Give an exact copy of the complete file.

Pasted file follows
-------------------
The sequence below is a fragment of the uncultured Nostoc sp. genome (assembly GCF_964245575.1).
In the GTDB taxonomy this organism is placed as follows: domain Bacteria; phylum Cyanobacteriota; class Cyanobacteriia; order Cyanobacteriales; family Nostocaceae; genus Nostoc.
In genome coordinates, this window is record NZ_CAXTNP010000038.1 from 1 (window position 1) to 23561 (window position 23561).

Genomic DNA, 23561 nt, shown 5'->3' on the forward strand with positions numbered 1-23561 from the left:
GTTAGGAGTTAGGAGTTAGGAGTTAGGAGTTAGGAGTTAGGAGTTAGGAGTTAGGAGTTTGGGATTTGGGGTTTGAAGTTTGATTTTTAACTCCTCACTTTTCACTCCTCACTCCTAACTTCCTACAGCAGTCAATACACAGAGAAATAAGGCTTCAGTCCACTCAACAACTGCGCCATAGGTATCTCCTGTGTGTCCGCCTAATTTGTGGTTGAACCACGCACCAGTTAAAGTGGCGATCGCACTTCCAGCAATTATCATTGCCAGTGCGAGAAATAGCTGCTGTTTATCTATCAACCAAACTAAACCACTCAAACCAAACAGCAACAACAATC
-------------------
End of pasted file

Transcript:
The sequence below is a fragment of the uncultured Nostoc sp. genome (assembly GCF_964245575.1).
In the GTDB taxonomy this organism is placed as follows: domain Bacteria; phylum Cyanobacteriota; class Cyanobacteriia; order Cyanobacteriales; family Nostocaceae; genus Nostoc.
In genome coordinates, this window is record NZ_CAXTNP010000038.1 from 1 (window position 1) to 23561 (window position 23561).

Genomic DNA, 23561 nt, shown 5'->3' on the forward strand with positions numbered 1-23561 from the left:
GTTAGGAGTTAGGAGTTAGGAGTTAGGAGTTAGGAGTTAGGAGTTAGGAGTTAGGAGTTTGGGATTTGGGGTTTGAAGTTTGATTTTTAACTCCTCACTTTTCACTCCTCACTCCTAACTTCCTACAGCAGTCAATACACAGAGAAATAAGGCTTCAGTCCACTCAACAACTGCGCCATAGGTATCTCCTGTGTGTCCGCCTAATTTGTGGTTGAACCACGCACCAGTTAAAGTGGCGATCGCACTTCCAGCAATTATCATTGCCAGTGCGAGAAATAGCTGCTGTTTATCTATCAACCAAACTAAACCACTCAAACCAAACAGCAACAACAATC